Thursday 18 October 2018

Comment: We can't keep accepting these shocking scenes as the norm in the GAA

Referee Paddy Neilan is escorted from the field following the GAA Football All-Ireland Senior Championship Round 1 match between Meath and Tyrone at Páirc Táilteann in Navan, Co Meath. Photo: Sportsfile
Referee Paddy Neilan is escorted from the field following the GAA Football All-Ireland Senior Championship Round 1 match between Meath and Tyrone at Páirc Táilteann in Navan, Co Meath. Photo: Sportsfile

Dick Clerkin

After yet another sun-kissed weekend, jam-packed with action, it is a sad state of affairs that I find myself compelled to discuss the uglier aspects of our games.

I'm sure most of you by now, via social media, have seen the shocking footage from Friday night's Ulster U-20 semi-final between Armagh and Tyrone at the Athletic Grounds.

As those clips circulated among the country's smartphones on Saturday, flared tempers at the end of the Meath v Tyrone thriller saw referee Paddy Neilan leave the field under Garda escort, as the Royals' management, players and supporters strained to vent their anger.

I got chatting to the referee of Friday night's match, Niall McKenna, in Navan on Saturday evening.

As fourth official for the Meath-Tyrone game, unfortunately Niall found himself in the middle of the weekend's other flashpoint.

Niall was at a loss to understand how Friday's game, otherwise played in an exemplary manner, descended into such needless chaos.

If that was indeed the case, it makes the inexcusable behaviour by all concerned all the more regrettable.

I was on sideline duty for Sky Sports in Navan, and the Garda presence had gathered in the tunnel beside us well in advance of the final whistle, with the result still very much in doubt.

With the stakes high, and tensions even higher, contentious decisions on both sides meant that ugly scenes at the final whistle were a distinct possibility.

The Gardaí were ready, and thinking back, strangely I didn't see anything wrong with their imminent presence.

Referee escorts have become so normalised, we don't see them any more as the blight they have become in our games.

Meath boss Andy McEntee understandably cut a distraught figure at the end of the game, after his team narrowly missed out on a memorable victory.

However, our first reaction was to feel sorry for him, rather than hold him to account for his disgraceful behaviour towards Paddy Neilan.

Yes, Meath certainly could have had a free at the very end, and possibly a penalty, but Tyrone will equally feel they had a fair share of calls go against them.

We see similar stuff from so many other management teams so often.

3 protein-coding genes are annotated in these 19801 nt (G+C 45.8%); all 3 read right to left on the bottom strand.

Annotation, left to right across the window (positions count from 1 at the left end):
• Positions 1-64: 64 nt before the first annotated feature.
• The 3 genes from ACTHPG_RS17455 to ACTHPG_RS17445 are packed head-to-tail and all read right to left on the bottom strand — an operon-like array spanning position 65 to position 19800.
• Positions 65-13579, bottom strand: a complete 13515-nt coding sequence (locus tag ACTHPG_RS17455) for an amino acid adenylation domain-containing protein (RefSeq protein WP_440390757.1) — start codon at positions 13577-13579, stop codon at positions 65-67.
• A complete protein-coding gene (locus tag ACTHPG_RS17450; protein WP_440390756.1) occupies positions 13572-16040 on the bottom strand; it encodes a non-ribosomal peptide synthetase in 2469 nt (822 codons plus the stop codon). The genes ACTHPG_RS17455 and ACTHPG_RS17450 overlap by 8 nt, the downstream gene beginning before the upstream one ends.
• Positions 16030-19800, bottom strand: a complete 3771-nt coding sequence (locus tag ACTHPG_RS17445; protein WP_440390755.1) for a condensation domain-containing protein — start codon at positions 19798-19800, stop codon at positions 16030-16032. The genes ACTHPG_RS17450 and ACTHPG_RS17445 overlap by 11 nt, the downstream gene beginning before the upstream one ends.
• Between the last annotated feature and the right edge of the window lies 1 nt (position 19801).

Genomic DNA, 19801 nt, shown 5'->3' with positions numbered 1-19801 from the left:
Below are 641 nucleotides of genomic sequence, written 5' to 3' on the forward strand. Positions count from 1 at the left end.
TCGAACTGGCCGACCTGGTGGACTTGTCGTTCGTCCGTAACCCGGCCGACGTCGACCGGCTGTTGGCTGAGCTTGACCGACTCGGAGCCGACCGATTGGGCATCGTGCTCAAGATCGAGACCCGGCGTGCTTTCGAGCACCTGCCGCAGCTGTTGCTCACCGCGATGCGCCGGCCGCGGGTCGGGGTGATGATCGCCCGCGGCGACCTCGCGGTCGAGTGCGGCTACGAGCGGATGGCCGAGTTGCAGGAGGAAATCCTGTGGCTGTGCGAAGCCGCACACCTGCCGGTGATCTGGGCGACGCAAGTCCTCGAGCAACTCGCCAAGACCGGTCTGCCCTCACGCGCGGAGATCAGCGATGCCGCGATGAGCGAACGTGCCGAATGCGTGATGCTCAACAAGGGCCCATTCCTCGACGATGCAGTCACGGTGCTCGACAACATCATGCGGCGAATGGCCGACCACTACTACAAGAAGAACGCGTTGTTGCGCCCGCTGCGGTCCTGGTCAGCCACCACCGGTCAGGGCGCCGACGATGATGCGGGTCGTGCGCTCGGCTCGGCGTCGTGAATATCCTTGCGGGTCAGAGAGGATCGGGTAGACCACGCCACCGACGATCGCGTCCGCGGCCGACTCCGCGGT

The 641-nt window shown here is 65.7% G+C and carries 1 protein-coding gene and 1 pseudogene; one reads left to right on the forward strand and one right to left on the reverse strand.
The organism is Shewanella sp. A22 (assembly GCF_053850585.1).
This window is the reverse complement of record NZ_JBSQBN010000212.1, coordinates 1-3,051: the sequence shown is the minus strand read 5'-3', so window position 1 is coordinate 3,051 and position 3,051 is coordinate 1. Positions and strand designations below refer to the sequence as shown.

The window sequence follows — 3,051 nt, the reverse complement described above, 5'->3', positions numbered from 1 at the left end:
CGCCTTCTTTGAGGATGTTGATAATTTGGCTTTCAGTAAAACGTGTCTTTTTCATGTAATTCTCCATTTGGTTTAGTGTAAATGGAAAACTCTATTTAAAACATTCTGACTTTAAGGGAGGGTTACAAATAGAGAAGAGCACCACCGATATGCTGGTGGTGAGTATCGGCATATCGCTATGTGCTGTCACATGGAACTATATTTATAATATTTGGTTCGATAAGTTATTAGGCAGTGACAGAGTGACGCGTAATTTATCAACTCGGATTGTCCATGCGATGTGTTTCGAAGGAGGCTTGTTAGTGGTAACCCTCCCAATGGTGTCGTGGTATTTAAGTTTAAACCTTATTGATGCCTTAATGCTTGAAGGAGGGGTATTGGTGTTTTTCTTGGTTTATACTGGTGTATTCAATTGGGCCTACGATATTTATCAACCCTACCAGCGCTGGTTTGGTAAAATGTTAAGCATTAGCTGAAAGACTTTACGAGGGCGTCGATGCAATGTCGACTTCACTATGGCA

In the same way as the final whistle scenes in Navan were nothing new, the clips we watched from the Athletic Grounds were depressingly familiar.

Far from being shocked, the most common reaction is to downplay the events; few clubs or counties have any halos to shine when it comes to looking at their own past.

And therein lies the problem. We have accepted the behaviour in Navan and of those young players in the Athletic Grounds almost as the norm.

Worse still, we provide the excuses well in excess of any acknowledgement that a drastic change in our culture is needed.

There was something very chilling watching a clip of young players brawling to the soundtrack of piercing shrieks from on-looking sisters, mothers and girlfriends - all powerless to stop the situation unfolding in front of their eyes, and terrified of its possible outcome.

With young lads stronger than they have ever been before, they may not be aware of what sort of damage they are capable of inflicting in such riotous circumstances.

Friday's scenes were something you would be appalled to see on the streets on a Saturday night, and could easily have the perpetrators up in front of a judge the following week.

Amid the screams, deeper male tones reverberated through the stands, their incendiary intentions inflaming the tensions.

As the fighting finally subsides, you clearly hear a proud 'Up Tyrone'. As if there was anything to be proud of in what he had just witnessed.

In recent years, much has been done in society to address cultural wrongs of the past. If the GAA is to be seen to be a leading figure in this society, the time has come to stamp out the abhorrent behaviours associated with our games.

Quips on social media must be replaced with demand for action. For too long has a carrot being waved, when the only thing that will work is a stick. Not until the punishment befits the crime will the scenes witnessed at the weekend become a thing of the past.

Irish Independent

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